· Inform your neighbors. Contact the people living in the immediate vicinity of the person with Alzheimer’s and ask them to alert you if they see the individual walking around unsupervised. If possible, provide them with a photo. According to Dr. Pillai, “People are sometimes hesitant about sharing this information with their friends or family, or members of the community, but making sure people are aware is a huge safety net.”
· Write down likely wandering destinations. Make a list of the places your loved one has gone in the past or places you suspect they might try to go during a wandering episode. For example, if the person thinks they still have a job, they may try to go to their office.
· Install an alarm system. In addition to conventional home security systems, there is a wide range of products on the market specifically designed for wandering prevention, including bed, chair and gate alarms. There are also pressure mats with built-in alarms that can alert you when your loved one is walking into an unsafe area of the house.
· Hide your keys. Make sure your home and car keys aren’t readily accessible to a person living with dementia.
While you can’t stop people with Alzheimer’s from wandering, you can create an environment that discourages it. Here are some tips for managing wandering:
· Cover the basics. All humans need regular access to food, water and a toilet. Those needs going unmet may prompt a person living with dementia to wander.
· Build routines. Even if your loved one hasn’t had issues with wandering, structure can be helpful. Involve your loved one in daily activities like preparing meals. If you aren’t providing day-to-day care, arrange to call at the same time every day to check in.
· Schedule with symptoms in mind. Look for patterns in the individual’s wandering. If they’re prone to wandering at a particular time of day, plan activities during that time.
· Encourage “safe walking” and other exercises. Restlessness and lack of exercise are common causes of wandering. Give your loved one scheduled, supervised opportunities to get outside and be active.
· Camouflage exits. Where possible, match your door handle to the door color. If you can’t change the hardware, try covering the doorknob in fabric. You can also hang art on the door, giving it the appearance of a wall. Keep in mind, if you’re loved one is wandering, they can’t be alone — concealing the door is only safe if the individual is being monitored. · Consider aromatherapy. While the scientific evidence is far from conclusive, the UK’s Alzheimer’s Society notes that aromatherapy might reduce aggression and improve cognition in people living with dementia.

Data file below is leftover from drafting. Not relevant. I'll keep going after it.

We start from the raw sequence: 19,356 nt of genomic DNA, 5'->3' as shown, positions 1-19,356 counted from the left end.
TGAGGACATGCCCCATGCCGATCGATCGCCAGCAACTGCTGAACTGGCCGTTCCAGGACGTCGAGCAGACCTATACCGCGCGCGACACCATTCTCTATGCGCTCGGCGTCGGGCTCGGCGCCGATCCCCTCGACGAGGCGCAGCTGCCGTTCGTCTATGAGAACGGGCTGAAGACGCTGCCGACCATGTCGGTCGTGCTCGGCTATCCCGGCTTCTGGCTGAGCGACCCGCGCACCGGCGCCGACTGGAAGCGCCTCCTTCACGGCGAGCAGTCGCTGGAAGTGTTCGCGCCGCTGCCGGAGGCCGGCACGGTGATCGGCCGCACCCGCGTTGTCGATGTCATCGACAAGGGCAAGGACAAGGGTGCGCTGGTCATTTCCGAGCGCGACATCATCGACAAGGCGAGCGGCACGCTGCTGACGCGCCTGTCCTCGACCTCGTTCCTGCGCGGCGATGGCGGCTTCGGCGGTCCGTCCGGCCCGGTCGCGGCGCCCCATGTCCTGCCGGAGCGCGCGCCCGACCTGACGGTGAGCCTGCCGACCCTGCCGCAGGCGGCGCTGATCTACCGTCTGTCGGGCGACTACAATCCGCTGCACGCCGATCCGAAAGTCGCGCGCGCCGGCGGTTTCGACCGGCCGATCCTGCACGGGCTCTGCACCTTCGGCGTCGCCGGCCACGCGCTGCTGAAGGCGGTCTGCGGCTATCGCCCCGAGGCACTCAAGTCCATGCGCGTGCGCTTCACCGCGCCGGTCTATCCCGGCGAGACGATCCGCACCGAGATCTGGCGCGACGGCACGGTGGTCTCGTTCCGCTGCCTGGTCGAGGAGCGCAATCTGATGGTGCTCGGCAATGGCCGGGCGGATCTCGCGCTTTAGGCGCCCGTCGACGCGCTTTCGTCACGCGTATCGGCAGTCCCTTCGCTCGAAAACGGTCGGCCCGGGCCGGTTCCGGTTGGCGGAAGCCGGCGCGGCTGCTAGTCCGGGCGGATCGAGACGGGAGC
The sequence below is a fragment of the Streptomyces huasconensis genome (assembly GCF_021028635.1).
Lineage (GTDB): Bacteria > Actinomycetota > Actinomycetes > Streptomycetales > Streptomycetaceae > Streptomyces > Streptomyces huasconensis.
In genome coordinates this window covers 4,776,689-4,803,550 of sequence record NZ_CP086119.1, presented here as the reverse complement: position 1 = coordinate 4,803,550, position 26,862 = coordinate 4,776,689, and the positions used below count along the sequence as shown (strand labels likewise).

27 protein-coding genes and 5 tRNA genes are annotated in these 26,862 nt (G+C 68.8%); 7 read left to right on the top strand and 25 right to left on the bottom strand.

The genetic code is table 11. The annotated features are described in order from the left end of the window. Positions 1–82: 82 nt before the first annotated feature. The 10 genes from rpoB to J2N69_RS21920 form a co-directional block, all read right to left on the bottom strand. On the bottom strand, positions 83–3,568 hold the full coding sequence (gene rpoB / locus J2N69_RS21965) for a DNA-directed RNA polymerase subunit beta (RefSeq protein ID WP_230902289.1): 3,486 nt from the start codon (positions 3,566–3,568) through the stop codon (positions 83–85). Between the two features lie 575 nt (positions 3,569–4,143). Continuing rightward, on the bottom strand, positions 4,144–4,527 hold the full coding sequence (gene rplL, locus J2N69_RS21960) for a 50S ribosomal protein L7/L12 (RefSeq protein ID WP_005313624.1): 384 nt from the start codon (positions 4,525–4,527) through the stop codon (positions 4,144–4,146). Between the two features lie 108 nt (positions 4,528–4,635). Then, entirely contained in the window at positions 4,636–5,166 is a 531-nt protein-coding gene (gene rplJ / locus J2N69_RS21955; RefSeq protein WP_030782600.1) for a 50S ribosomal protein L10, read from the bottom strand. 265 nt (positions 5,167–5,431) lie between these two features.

While it’s important to keep your loved one from wandering, remember to NEVER leave them in a locked house by themselves. If you discover that a person with Alzheimer’s is missing, it’s important to act fast.
Within the first 15 minutes after learning your loved one is lost, do as many of the following steps as you can:
· Search the entire residence, including areas where the individual might not usually go (like a garage, basement, attic or crawlspace).
· Make sure there aren’t any cars missing from the residence.
· Search in the yard, if there is one, and in the surrounding neighborhood. Be attentive to the landscape. According to the Alzheimer’s Association, many individuals who go missing are found within brush or brier.
· If the individual has gotten lost in the past, search the areas where you previously found them.
· According to the Alzheimer’s Association, most people who wander are found within 1.5 miles of their starting location. As you widen your search area, favor the direction of the person’s
dominant hand. For example, turn right at a fork in the road if your loved one is right-handed. When people with dementia wander, they tend to follow the direction of their dominant hand.
· Alert neighbors, friends and family members that the individual is lost. If possible, show them a recent picture of the missing person so they can keep an eye out.
If after 15 minutes of searching, you’ve been unable to locate your loved one, you should call 911 and report the individual missing. The authorities can then determine whether or not to issue a Silver Alert.
A Silver Alert — similar to the Marco Alerts you receive following a child abduction — is specific to missing persons who have a cognitive disorder, mental disability or brain disorder. The alert notifies everyone within the locale, region or state to be on the lookout for the missing individual.
No matter how much you plan or how hard you work, taking care of a loved one with Alzheimer’s or dementia will never be easy. It’s an emotionally, mentally and physically taxing experience. Without proper support, you run the risk of burning out. That’s why part of being an effective caregiver is knowing when to seek help.
Dr. Pillai recommends caregiver support groups to his patients’ families, explaining that, “There’s a lot of value in talking to other people going through the same experience.” Support groups provide a space to process grief, release stress and learn healthy coping strategies.
Dr. Pillai also notes that talking to other caregivers in your area is a great way to learn “what strategies to prevent wandering work in the real world.” If you’re not comfortable attending a support group, consider joining an online forum.
Millions of people are living with Alzheimer’s disease around the world — and millions more are caring for them. Wandering is scary, yes, but it isn’t unique. Your loved one isn’t alone in this fight, and neither are you.